For more information on any of the research topics put forward, please feel free to visit the following resources:

Folklore and Folkloresque:

  • The Folklore Society – Official Website of the British Folklore Society. The Folklore Society also run the incredibly popular Twitter hashtag #FolkloreThursday, which offers a great way to get involved and spread the study of folklore
  • American Folklore Society – Official Website of the American Folklore Society
  • Folkademics – Official Website of Jeffrey A. Tolbert, a key academic on the Folkloresque. Jeffrey’s research centres on vernacular religion and supernatural belief, as well as the connections between so-called “folk” and “popular” cultures
  • Centre for Folklore, Myth and Magic – Facebook page for the Centre for Folklore, Myth and Magic (UK)
  • Mythogeography – Website for walkers, artists who use walking in their art, students who are discovering and studying a world of resistant and aesthetic walking, anyone who is troubled by official guides to anywhere, urban explorers, entrepreneurs and activists who don’t want to drive to the revolution.
  • New Directions in Folklore – Online journal with a community of over one hundred scholars, professionals, students, and interested laypersons dedicated to pushing the envelope of scholarship in the exploration of contemporary culture
  • The Folklore Podcast – An excellent podcast created and hosted by Mark Norman, an folklore researcher and author that specialises in Black Dog mythology. Many of the episodes feature eminent folklorists from around the world: including researchers, authors and professors in their fields. –


  • The Monster Network – The Monster Network connects those with an interest in monsters and the monstrous. The aim of the Network is to spark international collaborations such as conferences, workshops, publications and symposiums as well as create a space for discussions and information on all things monstrous
  • The London Fortean Society – The Official Blog page for The London Fortean Society, the very place to think and talk about strange and excluded things

Gothic and Horror Fiction:

  • International Gothic Association – The International Gothic Association unites teachers, scholars, students, artists, writers and performers from around the world who are interested in any aspect of gothic culture: fiction, drama, poetry, art, film, music, architecture, popular culture and technology. It promotes the study and dissemination of information on gothic culture from the mid eighteenth century to the contemporary moment. The only association of its kind, the IGA is the academic centre for people interested in an analysis of the gothic.
  • Sheffield Gothic – Website for Sheffield Gothic, one of the leading and most proactive groups of Gothic scholars in the United Kingdom. Sheffield Gothic is a collective group of Postgraduate Students at The University of Sheffield with a shared interest in all things Gothic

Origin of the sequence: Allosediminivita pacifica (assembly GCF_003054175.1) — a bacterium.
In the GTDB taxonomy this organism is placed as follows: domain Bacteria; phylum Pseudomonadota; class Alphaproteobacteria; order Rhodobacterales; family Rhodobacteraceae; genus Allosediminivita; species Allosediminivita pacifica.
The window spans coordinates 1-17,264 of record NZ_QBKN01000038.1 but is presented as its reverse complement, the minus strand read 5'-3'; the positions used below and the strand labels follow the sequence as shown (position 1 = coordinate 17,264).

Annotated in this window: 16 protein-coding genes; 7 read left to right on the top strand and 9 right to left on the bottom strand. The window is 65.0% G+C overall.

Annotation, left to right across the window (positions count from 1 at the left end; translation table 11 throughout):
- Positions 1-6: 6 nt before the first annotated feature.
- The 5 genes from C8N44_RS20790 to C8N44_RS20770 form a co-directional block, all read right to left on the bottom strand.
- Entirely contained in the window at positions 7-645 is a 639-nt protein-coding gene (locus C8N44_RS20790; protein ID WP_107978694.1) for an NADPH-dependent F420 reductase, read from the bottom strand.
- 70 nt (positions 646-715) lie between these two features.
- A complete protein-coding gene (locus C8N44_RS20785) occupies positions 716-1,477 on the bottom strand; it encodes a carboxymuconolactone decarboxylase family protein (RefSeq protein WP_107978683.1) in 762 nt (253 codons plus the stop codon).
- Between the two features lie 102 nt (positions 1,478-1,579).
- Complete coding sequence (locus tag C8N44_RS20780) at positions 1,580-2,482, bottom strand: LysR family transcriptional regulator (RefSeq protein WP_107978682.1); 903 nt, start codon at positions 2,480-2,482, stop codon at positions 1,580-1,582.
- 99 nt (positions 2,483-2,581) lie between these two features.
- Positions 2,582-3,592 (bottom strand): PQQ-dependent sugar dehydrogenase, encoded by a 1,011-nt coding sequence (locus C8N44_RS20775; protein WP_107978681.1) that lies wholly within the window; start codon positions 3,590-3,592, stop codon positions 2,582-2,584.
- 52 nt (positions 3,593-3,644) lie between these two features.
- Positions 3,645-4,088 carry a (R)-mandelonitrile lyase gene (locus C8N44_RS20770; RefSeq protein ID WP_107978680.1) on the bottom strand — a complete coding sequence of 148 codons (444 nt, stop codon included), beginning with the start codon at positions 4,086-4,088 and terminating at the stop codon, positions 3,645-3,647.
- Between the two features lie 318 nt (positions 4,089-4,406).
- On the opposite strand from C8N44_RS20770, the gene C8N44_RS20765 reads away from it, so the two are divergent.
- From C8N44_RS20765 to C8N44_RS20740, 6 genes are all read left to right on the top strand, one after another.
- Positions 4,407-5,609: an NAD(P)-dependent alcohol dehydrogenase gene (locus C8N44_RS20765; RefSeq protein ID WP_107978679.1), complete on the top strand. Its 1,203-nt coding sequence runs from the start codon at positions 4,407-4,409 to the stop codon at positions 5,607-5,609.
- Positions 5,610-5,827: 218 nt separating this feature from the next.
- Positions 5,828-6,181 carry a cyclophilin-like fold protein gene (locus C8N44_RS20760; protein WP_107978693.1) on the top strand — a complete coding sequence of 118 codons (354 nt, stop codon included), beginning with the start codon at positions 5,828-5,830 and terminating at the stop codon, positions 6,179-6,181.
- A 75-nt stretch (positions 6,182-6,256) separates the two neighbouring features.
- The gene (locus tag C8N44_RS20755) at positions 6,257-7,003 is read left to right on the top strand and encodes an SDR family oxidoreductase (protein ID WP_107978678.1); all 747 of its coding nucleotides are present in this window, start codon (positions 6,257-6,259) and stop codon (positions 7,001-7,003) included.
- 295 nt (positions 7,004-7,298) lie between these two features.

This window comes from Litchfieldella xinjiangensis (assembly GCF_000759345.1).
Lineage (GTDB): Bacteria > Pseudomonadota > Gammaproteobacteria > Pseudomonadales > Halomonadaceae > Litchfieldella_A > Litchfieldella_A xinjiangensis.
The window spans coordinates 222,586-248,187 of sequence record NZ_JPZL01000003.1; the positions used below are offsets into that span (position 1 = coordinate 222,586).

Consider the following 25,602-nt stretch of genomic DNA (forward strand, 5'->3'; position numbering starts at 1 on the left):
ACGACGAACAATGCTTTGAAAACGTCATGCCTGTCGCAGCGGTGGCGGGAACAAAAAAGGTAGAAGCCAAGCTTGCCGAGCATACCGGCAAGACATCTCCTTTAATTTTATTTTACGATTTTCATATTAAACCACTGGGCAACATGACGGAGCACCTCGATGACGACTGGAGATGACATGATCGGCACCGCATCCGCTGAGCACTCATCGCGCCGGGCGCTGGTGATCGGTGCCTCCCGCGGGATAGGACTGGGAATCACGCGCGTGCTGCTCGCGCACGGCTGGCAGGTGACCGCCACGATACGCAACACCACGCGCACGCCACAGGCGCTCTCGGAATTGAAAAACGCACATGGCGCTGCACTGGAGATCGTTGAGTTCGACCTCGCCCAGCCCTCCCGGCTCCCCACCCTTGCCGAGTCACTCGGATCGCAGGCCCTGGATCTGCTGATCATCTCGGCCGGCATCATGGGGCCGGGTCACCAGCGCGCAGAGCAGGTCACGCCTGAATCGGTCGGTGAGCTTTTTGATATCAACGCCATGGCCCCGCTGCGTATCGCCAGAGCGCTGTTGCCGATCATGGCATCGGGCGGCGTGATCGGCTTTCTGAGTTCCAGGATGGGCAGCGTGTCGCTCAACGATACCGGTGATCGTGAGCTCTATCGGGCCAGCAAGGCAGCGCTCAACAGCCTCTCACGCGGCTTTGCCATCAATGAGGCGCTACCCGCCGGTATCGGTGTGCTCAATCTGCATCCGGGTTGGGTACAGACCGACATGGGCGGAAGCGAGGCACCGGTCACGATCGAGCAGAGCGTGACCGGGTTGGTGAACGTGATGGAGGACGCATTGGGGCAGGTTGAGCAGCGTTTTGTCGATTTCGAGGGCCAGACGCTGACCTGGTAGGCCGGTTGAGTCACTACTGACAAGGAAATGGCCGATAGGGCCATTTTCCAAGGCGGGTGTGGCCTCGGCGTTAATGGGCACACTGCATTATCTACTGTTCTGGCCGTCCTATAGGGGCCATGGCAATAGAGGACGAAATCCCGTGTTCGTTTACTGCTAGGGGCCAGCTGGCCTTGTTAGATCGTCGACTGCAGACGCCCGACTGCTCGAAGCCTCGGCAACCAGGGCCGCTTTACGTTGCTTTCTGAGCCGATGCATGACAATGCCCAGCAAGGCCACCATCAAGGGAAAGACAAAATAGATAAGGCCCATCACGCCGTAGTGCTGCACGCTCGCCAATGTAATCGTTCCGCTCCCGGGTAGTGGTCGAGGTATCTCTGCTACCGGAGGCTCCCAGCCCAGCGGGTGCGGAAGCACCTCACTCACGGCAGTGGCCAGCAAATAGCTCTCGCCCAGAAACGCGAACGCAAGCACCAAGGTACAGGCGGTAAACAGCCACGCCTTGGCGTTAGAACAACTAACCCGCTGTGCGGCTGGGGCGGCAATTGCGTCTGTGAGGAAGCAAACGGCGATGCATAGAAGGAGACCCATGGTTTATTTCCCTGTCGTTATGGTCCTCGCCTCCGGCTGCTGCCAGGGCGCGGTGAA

• Open Graves, Open Minds – Website for The Open Graves, Open Minds project that is ran in conjunction with the Hertfordshire University (which has England’s only MA Course on Folklore as well as several modules on the Gothic). The project works to unearth depictions of the vampire, the undead, shape-shifting creatures and other supernatural creatures in literature, art, and other media
  • Miskatonic Institute of Horror Studies – The Miskatonic Institute of Horror Studies is an international educational community through which established horror writers, directors, scholars and curators celebrate horror history and culture with a unique blend of enthusiasm and critical perspective
  • The Manchester Centre for Gothic Studies at Manchester Metropolitan University – Website for the Manchester Centre for Gothic Studies at Manchester Metropolitan University, which runs an MA Course on The Gothic and is one of the most reknown centres for Gothic studies in the world. The Manchester Centre for Gothic Studies’ mission is to promote the study of the Gothic both nationally and internationally and to work across age ranges and levels of study
  • Folk Horror Revival – Folk Horror Revival is a gathering place to share and discuss Folk Horror in film, TV, books, art, music, events and other media. They also explore psychogeography, hauntology, folklore, cultural rituals and costume, earth mysteries, archaic history, hauntings, Southern Gothic, ‘landscapism / visionary naturalism & geography’, backwoods, dark psychedelia, wyrd Forteana and other strange oddities
  • London Horror Society – The London Horror Society is THE place for all UK horror fans and professionals to come together and share the love of our favourite genre
  • International Centre for Gothic Studies at Stirling University – Webpage for the International Centre for Gothic Studies at Stirling University, which for over thirty years has been a world-leading research hub for the study of Gothic literature and culture –
  • Dark Arts Journal – An open-access journal dedicated to publishing and promoting upcoming and emerging voices in the field of Gothic Studies

Science Fiction:

  • London Science Fiction Research Community – Website for the London Sceince Fiction Research Community (LSFRC). The LSFRC is an organisation of SF scholars and fans, led by graduate students based at Birkbeck and Royal Holloway
  • Science Fiction Theatre – Website for Science Fiction Theatre, a monthly film club dedicated to the exploration and celebration of classic science fiction –

For more of my own work, please visit the following:

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